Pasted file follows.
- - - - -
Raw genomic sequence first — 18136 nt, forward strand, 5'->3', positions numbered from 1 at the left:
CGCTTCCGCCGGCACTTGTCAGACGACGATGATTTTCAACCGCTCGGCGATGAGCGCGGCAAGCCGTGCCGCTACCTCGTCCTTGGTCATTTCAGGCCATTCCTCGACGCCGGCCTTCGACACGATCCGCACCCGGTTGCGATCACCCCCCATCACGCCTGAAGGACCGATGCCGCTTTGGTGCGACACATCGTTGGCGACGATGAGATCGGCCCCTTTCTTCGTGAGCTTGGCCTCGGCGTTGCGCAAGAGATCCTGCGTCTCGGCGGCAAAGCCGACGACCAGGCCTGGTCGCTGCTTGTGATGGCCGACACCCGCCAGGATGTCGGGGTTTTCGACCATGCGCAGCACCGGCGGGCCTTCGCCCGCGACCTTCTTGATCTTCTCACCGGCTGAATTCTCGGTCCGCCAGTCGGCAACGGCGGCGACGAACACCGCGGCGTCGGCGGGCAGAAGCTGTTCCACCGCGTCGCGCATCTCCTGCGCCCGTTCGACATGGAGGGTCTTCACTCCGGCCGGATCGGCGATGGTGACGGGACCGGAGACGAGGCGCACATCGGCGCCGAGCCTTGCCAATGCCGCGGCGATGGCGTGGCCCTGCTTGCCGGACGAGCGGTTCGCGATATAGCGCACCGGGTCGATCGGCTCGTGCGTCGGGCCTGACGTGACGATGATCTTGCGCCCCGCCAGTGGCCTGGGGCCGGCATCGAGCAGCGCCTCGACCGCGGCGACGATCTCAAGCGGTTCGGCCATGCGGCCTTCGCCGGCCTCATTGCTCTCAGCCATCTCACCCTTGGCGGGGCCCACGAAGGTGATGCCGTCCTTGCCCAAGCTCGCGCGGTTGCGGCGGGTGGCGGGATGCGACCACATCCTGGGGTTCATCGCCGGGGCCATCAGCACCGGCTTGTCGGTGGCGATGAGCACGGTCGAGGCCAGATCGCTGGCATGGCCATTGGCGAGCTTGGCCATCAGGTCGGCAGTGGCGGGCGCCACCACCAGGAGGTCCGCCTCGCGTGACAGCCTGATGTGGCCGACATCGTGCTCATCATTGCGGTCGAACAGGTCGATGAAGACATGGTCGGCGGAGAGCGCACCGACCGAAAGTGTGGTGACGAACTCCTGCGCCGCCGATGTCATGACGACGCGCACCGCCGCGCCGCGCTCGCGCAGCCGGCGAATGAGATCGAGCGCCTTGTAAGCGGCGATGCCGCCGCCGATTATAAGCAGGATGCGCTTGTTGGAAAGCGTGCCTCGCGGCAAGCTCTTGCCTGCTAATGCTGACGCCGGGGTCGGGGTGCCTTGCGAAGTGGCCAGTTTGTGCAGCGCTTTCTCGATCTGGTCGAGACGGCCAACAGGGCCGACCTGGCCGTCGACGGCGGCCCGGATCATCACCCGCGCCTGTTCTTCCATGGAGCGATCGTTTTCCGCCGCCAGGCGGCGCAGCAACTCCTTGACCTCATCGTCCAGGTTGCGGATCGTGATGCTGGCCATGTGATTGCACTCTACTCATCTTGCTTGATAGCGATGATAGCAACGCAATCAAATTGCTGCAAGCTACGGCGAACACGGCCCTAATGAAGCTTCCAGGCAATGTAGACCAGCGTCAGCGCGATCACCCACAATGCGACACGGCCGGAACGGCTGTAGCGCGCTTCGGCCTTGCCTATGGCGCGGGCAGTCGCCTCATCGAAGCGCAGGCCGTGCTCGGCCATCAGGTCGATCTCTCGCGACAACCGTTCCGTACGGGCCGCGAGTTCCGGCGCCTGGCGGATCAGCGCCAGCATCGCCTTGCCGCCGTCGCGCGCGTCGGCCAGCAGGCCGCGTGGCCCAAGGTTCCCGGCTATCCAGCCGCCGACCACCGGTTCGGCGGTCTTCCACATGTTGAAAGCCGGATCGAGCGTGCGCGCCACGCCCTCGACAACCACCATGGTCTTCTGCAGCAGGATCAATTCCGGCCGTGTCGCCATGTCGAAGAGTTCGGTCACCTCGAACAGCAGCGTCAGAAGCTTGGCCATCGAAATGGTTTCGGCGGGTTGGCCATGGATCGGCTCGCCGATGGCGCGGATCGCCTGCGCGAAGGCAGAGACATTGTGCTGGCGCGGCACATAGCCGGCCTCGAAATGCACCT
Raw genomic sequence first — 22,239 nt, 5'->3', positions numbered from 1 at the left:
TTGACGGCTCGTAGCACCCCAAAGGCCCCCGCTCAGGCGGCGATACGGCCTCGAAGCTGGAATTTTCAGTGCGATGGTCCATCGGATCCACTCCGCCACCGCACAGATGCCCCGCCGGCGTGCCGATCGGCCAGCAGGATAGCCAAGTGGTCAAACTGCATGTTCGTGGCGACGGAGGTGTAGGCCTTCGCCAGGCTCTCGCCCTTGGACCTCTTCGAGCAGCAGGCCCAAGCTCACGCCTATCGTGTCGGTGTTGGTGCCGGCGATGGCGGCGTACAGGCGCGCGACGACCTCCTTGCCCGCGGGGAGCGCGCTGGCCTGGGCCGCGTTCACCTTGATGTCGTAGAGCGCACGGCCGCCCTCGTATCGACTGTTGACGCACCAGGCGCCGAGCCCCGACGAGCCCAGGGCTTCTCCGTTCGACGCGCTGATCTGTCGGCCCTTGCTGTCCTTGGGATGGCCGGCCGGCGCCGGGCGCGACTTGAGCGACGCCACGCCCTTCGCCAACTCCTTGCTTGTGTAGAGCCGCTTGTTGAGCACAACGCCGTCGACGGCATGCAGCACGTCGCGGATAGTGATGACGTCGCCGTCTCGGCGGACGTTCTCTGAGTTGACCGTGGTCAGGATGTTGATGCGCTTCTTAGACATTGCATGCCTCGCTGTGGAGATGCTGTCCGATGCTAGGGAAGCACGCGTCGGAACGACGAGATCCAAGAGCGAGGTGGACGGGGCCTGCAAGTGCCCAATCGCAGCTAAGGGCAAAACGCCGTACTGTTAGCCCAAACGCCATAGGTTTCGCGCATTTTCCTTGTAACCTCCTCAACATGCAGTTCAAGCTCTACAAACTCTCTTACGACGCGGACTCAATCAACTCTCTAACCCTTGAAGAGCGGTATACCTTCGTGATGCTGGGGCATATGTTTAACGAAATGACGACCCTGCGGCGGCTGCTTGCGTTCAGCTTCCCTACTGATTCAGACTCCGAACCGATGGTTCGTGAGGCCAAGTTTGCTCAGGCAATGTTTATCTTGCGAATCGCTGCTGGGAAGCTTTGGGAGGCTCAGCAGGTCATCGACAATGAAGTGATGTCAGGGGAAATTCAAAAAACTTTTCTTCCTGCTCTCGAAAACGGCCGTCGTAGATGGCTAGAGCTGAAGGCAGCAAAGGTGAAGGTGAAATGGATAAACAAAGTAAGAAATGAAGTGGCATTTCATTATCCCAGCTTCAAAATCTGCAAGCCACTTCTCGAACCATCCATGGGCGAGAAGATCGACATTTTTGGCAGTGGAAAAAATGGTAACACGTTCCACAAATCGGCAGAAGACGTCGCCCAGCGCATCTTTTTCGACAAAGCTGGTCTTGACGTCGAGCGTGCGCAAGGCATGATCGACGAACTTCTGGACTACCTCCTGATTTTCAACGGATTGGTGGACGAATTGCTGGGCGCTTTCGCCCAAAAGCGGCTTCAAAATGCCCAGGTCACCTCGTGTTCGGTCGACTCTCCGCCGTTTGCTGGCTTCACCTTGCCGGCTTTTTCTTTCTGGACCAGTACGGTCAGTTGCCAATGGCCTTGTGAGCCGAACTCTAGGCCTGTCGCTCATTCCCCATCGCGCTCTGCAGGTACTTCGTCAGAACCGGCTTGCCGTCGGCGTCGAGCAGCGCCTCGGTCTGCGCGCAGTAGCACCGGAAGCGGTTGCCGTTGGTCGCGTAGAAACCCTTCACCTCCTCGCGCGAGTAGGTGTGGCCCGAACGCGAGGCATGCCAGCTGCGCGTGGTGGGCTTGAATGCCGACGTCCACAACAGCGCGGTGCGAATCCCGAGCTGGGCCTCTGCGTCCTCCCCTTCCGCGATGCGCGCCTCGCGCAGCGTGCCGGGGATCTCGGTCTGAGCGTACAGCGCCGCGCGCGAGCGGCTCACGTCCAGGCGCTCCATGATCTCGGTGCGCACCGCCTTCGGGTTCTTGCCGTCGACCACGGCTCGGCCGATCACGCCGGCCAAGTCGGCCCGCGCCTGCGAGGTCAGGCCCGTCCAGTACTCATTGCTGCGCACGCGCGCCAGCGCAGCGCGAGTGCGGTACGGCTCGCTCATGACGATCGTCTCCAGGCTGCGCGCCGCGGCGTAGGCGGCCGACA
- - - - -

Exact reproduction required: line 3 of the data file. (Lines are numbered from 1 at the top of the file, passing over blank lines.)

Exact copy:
Raw genomic sequence first — 22,239 nt, 5'->3', positions numbered from 1 at the left: